* Last, appreciate some of the benevolence that buoys you along – We’ve all been nurtured and protected by friends and family, humanity altogether, and the biosphere. In some sense, there’s an exuberant benevolence in the physical universe itself; consider that most of the atoms in your body – any that are heavier than helium – were born inside an exploding star. Afloat in these gifts, who could not be benevolent?!

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The High Cost of Anger

The High Cost of Resentment and Anger
By Nancy Wasson, Ph.D.

Many spouses carry heavy suitcases filled with a collection of anger and resentment from their marriage. Periodically, they unpack these suitcases and review every situation in which they feel they were treated unfairly.

“Resentment is an extremely bitter diet, and eventually poisonous. I have no desire to make my own toxins,” declares Neil Kinnock. Hanging on to anger and resentment is toxic, and the resulting sludge can slowly poison you and your relationships.

It’s easy to lose your perspective about the bigger picture and to become obsessed with how things “should” have been and how others “should” have treated you. In your mind, you may visualize yourself zapping the other person with the perfect verbal comeback or having the opportunity to get even in some way. The more you let your mind gallop in this direction, the angrier you get and the more you feel self-righteous and justified in your reaction.

When you become mired in anger, resentment, blame, and revenge, you are only hurting yourself. In the process, you put yourself at risk for experiencing health problems, sleeping difficulties, depression, relationship rifts, and daily agitation. You automatically increase your stress level and decrease your enjoyment of life. And the longer you carry a grudge, the heavier it gets.

Nothing you do to try to find inner peace will be effective when you are filled with anger and resentment. “If we have not peace within ourselves, it is in vain to seek it from outward sources,” states Francois de La Rochefoucauld. As long as you hold on to bitter feelings, you are sabotaging yourself by destroying any chance that you can experience peace of mind.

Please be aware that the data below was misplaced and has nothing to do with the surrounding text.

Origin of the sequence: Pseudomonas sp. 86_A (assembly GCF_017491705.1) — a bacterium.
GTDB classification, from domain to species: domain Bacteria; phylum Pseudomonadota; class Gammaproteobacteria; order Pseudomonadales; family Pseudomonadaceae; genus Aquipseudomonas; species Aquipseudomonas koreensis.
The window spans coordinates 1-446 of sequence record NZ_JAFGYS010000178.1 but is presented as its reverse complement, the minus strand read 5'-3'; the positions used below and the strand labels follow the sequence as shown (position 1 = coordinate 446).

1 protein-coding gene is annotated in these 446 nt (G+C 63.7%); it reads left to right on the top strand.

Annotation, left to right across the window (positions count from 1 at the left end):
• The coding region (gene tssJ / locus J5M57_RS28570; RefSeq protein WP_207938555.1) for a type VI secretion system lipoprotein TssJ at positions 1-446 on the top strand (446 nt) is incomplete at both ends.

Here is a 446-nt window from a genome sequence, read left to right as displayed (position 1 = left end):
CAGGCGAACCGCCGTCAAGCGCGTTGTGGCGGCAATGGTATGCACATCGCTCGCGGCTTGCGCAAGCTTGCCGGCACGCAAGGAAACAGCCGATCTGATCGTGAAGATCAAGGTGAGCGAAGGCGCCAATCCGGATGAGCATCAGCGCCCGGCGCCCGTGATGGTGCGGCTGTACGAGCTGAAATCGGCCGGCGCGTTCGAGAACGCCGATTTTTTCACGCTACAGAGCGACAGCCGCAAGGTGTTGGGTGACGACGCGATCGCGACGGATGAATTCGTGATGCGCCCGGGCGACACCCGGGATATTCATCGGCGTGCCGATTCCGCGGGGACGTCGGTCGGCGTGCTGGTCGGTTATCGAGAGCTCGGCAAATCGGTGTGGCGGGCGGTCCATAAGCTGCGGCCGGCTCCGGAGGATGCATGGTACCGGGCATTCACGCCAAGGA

Dr. Wayne Dyer, in 10 Secrets for Success and Inner Peace, states: ” It’s your ego that demands that the world and all the people in it be as you think they should be.” He continues by saying, “It is perhaps the most healing thing that you can do to remove the low energies of resentment and revenge from your life completely.” Dr. Dyer compares resentment to venom that continues to circulate in your system long after the snakebite has occurred. He emphasizes that it’s not the bite that kills you; it’s the venom.

What Is the Antidote to Anger?

How can you find peace of mind? How can you handle your feelings of anger and resentment from the experiences in your marriage? How can you create a peaceful marriage now?

The answer lies in letting go of resentment and practicing forgiveness. You can’t change what has happened, and you can’t control what your spouse chooses to do. But you do have control over the choices you make.

You can choose to cut the emotional bond that is keeping you tied to your anger and resentment. Instead, you can decide to experience the joy of freedom from the heavy burdens you have been carrying around for so long. To get the help you need in letting go of the past, you always have the option of asking a therapist or minister to assist you.

Thomas Fuller observes, “He that cannot forgive others breaks the bridge over which he must pass himself; for every man has need to be forgiven.” Without forgiveness, your life becomes an endless cycle of anger, resentment, and retaliation.

You practice forgiveness so that you can stop ruminating about the past and put your energy into the present moment. And you practice forgiveness so you will be free from the poisonous effects of resentment.

Then, you can experience peace of mind and bring inner peacefulness into your marriage. You will never have a peaceful marriage until you are at peace within yourself.

Mheyah @ Connection Point Counselling & Coaching
www.connectionpointcounselling.com